Name YOKOI Hayato
Affiliation Assistant Professor
Tel 022-757-4457
Fax 022-757-4457
Mail hayokoi* replace * with @)
Research Interest Developmental Genetics, Comparative genomics, Genome editing
Career B.S. Faculty of Science, Nagoya Univ., PhD (Science) Research Experience: JSPS fellow at Nagoya Univ; Research fellow at National Institute of Genetics; JSPS fellow at Univ Tokyo; Postdoctoral Research Associate at Univ Oregon; Tohoku Univ (2009―)
Research map
Research Projects
  1. Molecular mechanisms underlying flatfish metamorphosis

    Flatfish, such as flounder and sole, are characterized by an asymmetric morphology. Once develop symmetrically like ordinary fish, they transform into an asymmetric body plan during metamorphosis. One eye migrates to the other side and pigment cells differentiate only on the ocular side, resulting in asymmetric body coloration. It has shown that thyroid hormone induces the flatfish metamorphosis, however, little is known how metamorphic morphogenesis is regulated.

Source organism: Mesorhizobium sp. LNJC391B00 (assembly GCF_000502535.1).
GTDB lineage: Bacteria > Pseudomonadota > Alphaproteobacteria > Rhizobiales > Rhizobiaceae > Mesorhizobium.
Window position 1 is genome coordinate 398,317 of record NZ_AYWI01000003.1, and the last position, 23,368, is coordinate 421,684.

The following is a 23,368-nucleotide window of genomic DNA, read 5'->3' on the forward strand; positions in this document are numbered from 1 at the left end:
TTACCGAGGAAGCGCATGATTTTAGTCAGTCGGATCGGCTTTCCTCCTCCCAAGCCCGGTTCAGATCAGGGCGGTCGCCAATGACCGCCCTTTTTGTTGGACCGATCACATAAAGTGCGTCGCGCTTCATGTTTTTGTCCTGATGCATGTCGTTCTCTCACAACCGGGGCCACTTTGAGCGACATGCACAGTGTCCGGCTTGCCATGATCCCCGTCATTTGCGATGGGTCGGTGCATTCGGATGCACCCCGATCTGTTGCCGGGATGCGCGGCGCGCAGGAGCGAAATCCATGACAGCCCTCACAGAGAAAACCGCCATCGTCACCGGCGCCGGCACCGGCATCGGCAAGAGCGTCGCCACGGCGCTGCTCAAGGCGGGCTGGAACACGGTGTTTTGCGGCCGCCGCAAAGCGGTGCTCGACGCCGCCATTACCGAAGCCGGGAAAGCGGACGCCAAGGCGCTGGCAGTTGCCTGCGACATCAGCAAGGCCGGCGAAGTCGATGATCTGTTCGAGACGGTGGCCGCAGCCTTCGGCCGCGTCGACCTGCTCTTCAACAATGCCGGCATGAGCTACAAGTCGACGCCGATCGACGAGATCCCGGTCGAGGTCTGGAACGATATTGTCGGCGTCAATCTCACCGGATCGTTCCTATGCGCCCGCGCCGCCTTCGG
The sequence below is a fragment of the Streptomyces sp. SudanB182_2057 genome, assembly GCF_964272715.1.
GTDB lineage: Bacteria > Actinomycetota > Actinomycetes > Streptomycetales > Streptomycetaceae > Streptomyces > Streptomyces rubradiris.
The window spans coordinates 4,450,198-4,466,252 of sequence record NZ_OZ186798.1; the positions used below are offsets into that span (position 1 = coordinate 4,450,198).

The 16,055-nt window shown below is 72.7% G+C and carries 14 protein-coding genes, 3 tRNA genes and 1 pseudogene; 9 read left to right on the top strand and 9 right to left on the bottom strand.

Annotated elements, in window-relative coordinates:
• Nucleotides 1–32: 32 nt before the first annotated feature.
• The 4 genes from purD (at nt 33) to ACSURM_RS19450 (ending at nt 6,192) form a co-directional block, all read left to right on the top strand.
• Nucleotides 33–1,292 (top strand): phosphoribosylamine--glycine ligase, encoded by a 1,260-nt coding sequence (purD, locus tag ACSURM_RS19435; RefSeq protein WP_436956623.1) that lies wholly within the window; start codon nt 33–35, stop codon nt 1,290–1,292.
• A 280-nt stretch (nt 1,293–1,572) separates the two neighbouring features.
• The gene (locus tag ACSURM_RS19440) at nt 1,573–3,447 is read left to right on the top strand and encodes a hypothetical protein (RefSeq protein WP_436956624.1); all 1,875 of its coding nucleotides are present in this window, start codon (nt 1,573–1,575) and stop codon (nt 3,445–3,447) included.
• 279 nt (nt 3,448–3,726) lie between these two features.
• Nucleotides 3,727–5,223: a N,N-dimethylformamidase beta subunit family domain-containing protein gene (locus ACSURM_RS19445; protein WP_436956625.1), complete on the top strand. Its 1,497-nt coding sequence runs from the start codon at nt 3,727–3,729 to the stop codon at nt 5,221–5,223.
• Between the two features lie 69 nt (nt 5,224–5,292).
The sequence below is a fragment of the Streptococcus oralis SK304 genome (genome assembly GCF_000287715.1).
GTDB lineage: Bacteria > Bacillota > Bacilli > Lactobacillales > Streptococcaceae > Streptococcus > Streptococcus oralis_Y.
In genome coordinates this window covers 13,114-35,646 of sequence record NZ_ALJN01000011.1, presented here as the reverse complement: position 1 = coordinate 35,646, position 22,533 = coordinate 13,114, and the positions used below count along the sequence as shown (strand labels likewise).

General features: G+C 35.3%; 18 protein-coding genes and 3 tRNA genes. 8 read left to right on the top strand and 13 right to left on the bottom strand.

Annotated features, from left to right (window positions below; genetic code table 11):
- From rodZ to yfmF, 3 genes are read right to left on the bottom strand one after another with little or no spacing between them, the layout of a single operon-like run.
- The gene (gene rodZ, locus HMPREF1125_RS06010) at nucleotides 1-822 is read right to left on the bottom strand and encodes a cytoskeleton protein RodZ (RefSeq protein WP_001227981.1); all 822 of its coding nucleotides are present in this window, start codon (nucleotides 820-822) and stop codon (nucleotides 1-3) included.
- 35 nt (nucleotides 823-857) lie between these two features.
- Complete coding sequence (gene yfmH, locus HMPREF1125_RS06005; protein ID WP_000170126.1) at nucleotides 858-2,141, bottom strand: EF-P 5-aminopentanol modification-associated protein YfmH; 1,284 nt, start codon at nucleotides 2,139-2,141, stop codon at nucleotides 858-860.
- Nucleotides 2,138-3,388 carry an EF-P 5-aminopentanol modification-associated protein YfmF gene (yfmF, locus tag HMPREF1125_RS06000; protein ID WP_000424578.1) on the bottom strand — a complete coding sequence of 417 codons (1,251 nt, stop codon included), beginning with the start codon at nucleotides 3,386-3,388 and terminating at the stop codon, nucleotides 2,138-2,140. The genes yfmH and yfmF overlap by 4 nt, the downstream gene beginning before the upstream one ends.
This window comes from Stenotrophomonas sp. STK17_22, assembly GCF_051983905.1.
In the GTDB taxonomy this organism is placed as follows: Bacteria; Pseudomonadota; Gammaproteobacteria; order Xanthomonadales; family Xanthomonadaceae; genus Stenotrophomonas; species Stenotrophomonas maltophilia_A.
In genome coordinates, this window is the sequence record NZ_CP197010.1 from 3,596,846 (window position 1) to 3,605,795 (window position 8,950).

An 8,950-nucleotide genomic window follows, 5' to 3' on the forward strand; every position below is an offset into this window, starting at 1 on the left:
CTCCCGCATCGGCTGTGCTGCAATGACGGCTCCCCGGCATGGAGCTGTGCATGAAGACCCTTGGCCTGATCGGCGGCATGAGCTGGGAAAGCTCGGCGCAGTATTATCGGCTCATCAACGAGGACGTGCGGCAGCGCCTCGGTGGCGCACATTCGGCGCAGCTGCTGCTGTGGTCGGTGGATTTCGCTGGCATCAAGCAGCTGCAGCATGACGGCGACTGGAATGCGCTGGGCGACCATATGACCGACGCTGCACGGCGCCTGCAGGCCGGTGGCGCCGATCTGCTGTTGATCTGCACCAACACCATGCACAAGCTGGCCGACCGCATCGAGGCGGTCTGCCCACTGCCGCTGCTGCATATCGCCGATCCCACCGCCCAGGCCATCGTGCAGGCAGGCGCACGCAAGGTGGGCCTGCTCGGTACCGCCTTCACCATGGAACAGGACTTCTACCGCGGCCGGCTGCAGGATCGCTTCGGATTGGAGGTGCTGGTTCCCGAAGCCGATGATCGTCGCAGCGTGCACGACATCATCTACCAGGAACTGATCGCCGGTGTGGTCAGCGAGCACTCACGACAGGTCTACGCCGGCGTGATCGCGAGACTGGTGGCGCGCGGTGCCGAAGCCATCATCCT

Several flatfish species are active target for aquaculture production as they have high market value, however, abnormal morphology and/or coloration are problematic. We would like to understand the molecular mechanism of flatfish metamorphosis and contribute to reducing such problems that occur in aquaculture.


  2. Analysis of gene function: genome editing using experimental model fish and functional analysis in non-conventional model fish

    To address the biological questions of flatfish metamorphosis, we are using medaka and zebrafish as experimental model organisms for gene function analysis. These small fish are widely used as experimental model organisms due to their excellent characteristics: ease of maintenance and breeding as well as variety of experimental options, including genome editing. We isolate the medaka version (ortholog) of a gene of interest, for example, a gene involved in flatfish metamorphosis, then investigate gene function using the experimental model system. There are, however, many metamorphosis-related phenomena that can only be observed in flatfish. Thus, we are also trying to develop experimental methods to examine gene function in non-conventional model, flatfish, in which there are limitations to apply experimental techniques.